A little while back, our dear friend and best man Vasilios was in town, so we swung by the new location of Cafe Intermezzo to visit with some old friends and then moseyed over to Der Biergarten to take in some fine german cuisine.
I’d heard a lot about Der Biergarten in the nearly four years since it opened, but had never made it downtown to give it a go. The Dinner And A Cause card provided an excellent excuse, however, so there we found ourselves.
For some reason, the interior of Der Biergarten is permanently in Christmas mode. Fake green garlands and trees abound. I suppose it’s an attempt at some sort of Black Forest feel, but it’s really kind of strange. Makes the place seem less upscale, in my opinion.
Anyway, our server was super-friendly, and we very quickly got our appetizer and first round of beers ordered. We got a large pretzel ($9), with the obatzda up-sell for $3. A nice trio of kickin’ mustards was provided for this, and frankly, I preferred the mustard to the cheese dip, which surprised me. Adam liked the obatzda more than I did, though he still prefers the mustards as well.
For our first round, I ordered Kostritzer Schwarzbier ($6), Adam ordered a Franzkaner Dunkel Weiss ($6), and Vasilios ordered a Krombacher Dunkel ($6). When the beers arrived, I was served a lighter beer than Adam, which raised my suspicions, since I knew that I had ordered a black lager. A quick inspection of the glasses proved that our beers were indeed switched. The funny part was that we each preferred the beers we were mistakenly served over the ones we ordered. So we left it that way.
Our entrees: Adam and I ordered a Jagerschnitzel ($20) and a Rinderrouladen ($17) to share, and Vasilios got the Weiner Schnitzel ($23).
I simply could not believe how much food I got with my jagerschnitzel. The half that I ate before passing my plate to Adam could absolutely be a complete portion on its own.
Adam’s Rinderrouladen was very picturesque and interesting. It looked really small on the plate, but the amount of meat that was rolled up was actually quite a lot. Add in the mashed potatoes and the red cabbage, and it is definitely a hearty meal. I couldn’t quite finish my half. It was tasty, but we both preferred the jagerschnitzel.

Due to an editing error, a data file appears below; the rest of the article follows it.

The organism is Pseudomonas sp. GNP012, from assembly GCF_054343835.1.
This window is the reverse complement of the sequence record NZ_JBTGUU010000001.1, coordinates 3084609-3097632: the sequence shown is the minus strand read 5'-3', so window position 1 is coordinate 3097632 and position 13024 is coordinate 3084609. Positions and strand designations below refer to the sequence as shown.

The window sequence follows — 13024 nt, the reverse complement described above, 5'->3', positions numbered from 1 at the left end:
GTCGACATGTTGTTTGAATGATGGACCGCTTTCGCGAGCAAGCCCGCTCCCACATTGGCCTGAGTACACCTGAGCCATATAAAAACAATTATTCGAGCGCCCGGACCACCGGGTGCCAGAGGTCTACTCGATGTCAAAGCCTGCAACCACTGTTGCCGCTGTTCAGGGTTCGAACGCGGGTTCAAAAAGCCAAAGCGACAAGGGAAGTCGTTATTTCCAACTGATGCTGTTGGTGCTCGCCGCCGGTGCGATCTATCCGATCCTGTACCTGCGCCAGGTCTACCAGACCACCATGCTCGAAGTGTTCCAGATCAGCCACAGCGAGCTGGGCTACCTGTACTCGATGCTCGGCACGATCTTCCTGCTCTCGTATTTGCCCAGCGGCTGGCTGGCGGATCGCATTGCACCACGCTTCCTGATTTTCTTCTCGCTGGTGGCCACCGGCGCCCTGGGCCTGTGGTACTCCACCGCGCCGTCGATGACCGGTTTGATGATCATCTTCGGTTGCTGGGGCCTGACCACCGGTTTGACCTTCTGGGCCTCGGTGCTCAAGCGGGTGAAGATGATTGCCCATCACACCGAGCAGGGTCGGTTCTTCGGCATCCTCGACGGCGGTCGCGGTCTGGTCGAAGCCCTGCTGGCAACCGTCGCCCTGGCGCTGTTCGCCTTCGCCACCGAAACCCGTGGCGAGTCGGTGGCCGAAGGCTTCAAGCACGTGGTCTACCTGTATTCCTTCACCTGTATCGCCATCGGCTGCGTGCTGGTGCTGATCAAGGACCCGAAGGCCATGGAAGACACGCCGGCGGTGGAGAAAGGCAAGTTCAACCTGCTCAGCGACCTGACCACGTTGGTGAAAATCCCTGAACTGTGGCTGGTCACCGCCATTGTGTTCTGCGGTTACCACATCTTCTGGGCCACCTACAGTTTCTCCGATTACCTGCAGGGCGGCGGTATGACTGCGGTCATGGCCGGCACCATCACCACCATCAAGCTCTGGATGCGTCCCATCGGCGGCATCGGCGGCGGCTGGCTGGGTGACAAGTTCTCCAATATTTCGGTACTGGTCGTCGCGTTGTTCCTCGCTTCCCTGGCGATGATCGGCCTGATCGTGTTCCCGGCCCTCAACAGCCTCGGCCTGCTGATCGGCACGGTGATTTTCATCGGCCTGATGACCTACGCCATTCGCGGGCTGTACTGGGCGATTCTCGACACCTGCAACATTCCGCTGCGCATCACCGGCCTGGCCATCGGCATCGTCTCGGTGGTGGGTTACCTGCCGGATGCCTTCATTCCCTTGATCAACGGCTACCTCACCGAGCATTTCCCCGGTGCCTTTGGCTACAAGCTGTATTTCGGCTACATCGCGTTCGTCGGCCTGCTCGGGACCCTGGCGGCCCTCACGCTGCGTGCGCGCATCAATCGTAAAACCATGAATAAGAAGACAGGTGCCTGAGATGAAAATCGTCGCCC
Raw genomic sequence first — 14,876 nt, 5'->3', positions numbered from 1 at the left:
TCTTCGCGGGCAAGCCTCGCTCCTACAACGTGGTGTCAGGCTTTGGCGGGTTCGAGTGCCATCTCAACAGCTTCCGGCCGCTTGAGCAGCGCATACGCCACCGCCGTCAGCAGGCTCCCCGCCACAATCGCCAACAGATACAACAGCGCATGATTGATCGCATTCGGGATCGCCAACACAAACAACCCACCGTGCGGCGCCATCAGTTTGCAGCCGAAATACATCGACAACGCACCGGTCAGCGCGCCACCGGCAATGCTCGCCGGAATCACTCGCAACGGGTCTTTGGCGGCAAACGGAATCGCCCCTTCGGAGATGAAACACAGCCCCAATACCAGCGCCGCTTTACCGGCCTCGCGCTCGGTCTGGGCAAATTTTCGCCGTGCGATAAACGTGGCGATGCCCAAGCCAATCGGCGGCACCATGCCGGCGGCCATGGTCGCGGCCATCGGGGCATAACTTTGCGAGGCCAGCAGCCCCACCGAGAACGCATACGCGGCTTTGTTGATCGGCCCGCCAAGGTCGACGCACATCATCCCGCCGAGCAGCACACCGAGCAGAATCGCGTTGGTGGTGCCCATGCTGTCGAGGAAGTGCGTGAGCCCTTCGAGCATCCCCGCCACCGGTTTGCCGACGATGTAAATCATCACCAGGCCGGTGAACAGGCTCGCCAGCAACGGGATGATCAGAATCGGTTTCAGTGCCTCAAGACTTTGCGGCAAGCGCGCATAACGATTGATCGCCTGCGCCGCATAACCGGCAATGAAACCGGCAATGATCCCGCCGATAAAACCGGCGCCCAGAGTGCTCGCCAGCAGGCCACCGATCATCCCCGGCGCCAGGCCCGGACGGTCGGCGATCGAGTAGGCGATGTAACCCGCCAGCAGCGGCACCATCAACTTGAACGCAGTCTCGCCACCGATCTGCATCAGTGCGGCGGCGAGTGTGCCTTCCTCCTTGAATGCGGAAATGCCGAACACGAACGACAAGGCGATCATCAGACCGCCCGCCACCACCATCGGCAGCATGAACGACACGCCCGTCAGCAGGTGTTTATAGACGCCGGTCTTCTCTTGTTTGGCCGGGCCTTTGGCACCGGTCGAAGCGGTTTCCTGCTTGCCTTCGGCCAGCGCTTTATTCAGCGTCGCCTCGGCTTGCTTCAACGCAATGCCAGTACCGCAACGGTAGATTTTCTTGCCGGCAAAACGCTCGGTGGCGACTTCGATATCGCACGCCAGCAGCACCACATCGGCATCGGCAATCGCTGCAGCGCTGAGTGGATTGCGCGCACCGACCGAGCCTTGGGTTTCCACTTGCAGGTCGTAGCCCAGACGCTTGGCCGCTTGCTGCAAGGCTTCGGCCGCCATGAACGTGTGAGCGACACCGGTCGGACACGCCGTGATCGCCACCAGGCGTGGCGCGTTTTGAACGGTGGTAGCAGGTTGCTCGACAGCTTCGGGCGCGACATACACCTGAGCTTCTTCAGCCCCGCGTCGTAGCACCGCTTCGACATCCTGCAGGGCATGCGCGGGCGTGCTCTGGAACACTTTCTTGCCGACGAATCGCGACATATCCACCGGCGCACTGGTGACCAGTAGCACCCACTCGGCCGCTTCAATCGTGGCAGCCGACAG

We snapped a quick photo with a stand-in cutout, and wandered over to the game room, which adjoins an entire second beer hall with bar. The second area has a much more authentic feel than the area we ate in. We had a fun time in the game room playing table shuffleboard.
I hate to harp on the decor, but Adam and I both felt that the Christmas-y feel really dragged the experience down and lent a less-than authentic feel (not that we would know, we’ve never been to Germany). The second space that we glimpsed from the game room just seemed more tasteful.
We’re neutral about the train that runs through the place, though I am sure kids adore it. Having said that, though, I’m not really sure why you would bring your kids to a beer hall in the first place. It just doesn’t seem like a good fit.
We had a good time at Der Beirgarten. It wasn’t quite what I expected, but it was still nice. Our service was very good and very friendly. Since there is so little german/eastern european food in Atlanta, we feel lucky to have Der Beirgarten at all. There may be some initial sticker-shock when looking at the menu, but the beer prices are quite reasonable, and the sheer volume of food provided is such that everything seems well worth the price. 3.5 stars.
300 Marietta Street
Atlanta, GA 30313